Medical Dosimetry, M.S.
Medical dosimetrists come from diverse educational backgrounds. They practice in the field of radiation medicine as members of a team to plan and design effective radiation therapy procedures for patients, and to perform radiation-related biomedical research.
The Master of Science in Medical Dosimetry program consists of students from a number of undergraduate disciplines. Those who have graduated from professional undergraduate programs in radiation therapy meet all prerequisite requirements.
Why Study Medical Dosimetry at Grand Valley?
- Distinctive program. One of only five graduate medical dosimetry programs in the nation, and the only university in Michigan to offer the degree.
- Experience based. Features a strong field experience and internship component.
- Small student to faculty ratio. Strong clinical component ensures a faculty to student ratio of no greater than 2:1.
- Fully accredited through the Joint Review Committee on Education in Radiation Therapy (JRCERT).
- Convenient and flexible. Courses are offered at the Cook-DeVos Center for Health Sciences in downtown Grand Rapids. About 85 percent of the courses are offered either online or in an online/in-person hybrid format.
- Twenty-two credit degree completion option for current CMD's to obtain their M.S. degree.
- GVSU has a state-of-the-art treatment planning lab that can be used while on campus or remotely to supplement treatment planning experience.
For More InformationCollege of Health Professions Department of Diagnostic and Treatment Sciences Medical Dosimetry Program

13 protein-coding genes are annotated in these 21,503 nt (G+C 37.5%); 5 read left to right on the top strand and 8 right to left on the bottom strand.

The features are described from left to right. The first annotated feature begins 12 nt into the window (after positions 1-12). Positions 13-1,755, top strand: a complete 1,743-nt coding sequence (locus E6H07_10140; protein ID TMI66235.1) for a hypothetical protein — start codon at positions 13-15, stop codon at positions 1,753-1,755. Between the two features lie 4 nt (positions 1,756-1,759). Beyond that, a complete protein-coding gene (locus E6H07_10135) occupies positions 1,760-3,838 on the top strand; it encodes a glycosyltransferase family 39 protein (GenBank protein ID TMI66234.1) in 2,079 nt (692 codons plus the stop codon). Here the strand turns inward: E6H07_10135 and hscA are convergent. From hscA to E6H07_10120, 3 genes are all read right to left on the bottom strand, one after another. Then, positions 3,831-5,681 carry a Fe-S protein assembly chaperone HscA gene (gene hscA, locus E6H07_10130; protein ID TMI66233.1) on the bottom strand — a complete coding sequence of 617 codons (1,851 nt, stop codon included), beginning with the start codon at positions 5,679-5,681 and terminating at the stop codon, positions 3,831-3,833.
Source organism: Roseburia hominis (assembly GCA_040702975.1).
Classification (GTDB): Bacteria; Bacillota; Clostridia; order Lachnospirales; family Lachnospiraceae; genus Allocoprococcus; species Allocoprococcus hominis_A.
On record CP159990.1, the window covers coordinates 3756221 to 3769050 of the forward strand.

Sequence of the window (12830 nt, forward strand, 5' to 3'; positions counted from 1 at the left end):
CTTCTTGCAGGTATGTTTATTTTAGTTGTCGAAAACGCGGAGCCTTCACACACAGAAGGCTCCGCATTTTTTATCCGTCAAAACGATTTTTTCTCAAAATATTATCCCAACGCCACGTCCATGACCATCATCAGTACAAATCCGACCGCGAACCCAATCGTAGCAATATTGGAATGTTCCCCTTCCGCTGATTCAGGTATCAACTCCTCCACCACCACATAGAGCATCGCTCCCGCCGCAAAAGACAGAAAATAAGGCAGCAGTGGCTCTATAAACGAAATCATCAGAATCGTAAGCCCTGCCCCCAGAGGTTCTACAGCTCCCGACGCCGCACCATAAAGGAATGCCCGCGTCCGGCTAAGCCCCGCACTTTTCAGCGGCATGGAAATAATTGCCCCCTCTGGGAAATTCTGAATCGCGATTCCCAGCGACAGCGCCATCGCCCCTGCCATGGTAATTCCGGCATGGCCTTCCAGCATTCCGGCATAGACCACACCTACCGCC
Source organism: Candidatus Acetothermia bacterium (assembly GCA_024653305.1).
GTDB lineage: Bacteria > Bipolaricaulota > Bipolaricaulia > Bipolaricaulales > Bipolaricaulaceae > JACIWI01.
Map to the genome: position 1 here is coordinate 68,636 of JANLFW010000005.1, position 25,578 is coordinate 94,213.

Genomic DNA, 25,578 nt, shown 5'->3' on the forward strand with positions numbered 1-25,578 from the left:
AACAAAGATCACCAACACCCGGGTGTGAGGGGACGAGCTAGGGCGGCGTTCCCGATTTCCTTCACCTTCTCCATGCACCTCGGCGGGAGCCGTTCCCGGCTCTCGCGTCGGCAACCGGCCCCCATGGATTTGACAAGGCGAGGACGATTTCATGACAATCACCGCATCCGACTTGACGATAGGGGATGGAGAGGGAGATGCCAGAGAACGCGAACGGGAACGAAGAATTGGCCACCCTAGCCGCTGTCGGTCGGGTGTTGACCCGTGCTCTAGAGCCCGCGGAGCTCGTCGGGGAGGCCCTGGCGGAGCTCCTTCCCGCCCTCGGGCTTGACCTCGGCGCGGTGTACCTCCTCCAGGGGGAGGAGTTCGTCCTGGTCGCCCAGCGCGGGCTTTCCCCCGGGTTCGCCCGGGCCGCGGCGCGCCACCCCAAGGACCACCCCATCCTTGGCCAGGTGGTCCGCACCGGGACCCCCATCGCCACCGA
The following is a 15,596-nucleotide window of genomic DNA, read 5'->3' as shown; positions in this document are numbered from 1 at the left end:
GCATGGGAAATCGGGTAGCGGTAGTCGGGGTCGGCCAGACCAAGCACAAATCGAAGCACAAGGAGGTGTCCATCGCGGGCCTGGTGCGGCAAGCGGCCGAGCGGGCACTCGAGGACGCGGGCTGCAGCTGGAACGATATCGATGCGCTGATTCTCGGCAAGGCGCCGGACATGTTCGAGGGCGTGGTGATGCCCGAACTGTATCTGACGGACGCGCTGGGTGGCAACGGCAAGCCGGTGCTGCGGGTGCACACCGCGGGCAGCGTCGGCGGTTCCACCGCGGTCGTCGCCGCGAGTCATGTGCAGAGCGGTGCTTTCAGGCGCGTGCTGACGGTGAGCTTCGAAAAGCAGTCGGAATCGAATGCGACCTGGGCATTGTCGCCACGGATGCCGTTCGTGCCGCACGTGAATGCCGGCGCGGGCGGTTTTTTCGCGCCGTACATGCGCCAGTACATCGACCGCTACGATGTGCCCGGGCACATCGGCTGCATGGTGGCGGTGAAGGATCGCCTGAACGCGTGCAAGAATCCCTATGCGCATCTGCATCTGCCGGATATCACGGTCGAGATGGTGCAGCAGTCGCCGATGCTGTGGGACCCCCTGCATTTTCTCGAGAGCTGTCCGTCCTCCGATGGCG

Cook-DeVos Center for Health Sciences
301 Michigan St. NE, Suite 410
Grand Rapids, MI 49503
Initial review of applications for fall begins December 15; rolling admissions accepted until all clinical placements are filled. The $30 nonrefundable application fee is waived if the applicant has previously applied to Grand Valley State University. Please visit gvsu.edu/gradapply/.
Location & FormatHybrid
The curriculum meets the requirements prescribed by the American Association of Medical Dosimetrists, so that successfully completing the 37-credit hour didactic and clinical curriculum qualifies graduates eligibility to sit for the MDCB examination and become a Certified Medical Dosimetrist (CMD).
Students study a variety of topics that include:
- Computer technology
- Clinical disease processes
- Human anatomy
- Radiation physics
The program prepares students for the technical, theoretical, and psychological aspects of a career in the field. Medical dosimetrists are in high demand in hospitals and radiation treatment facilities and have many career options that include:
- Medical sales
- Patient care
- Technical training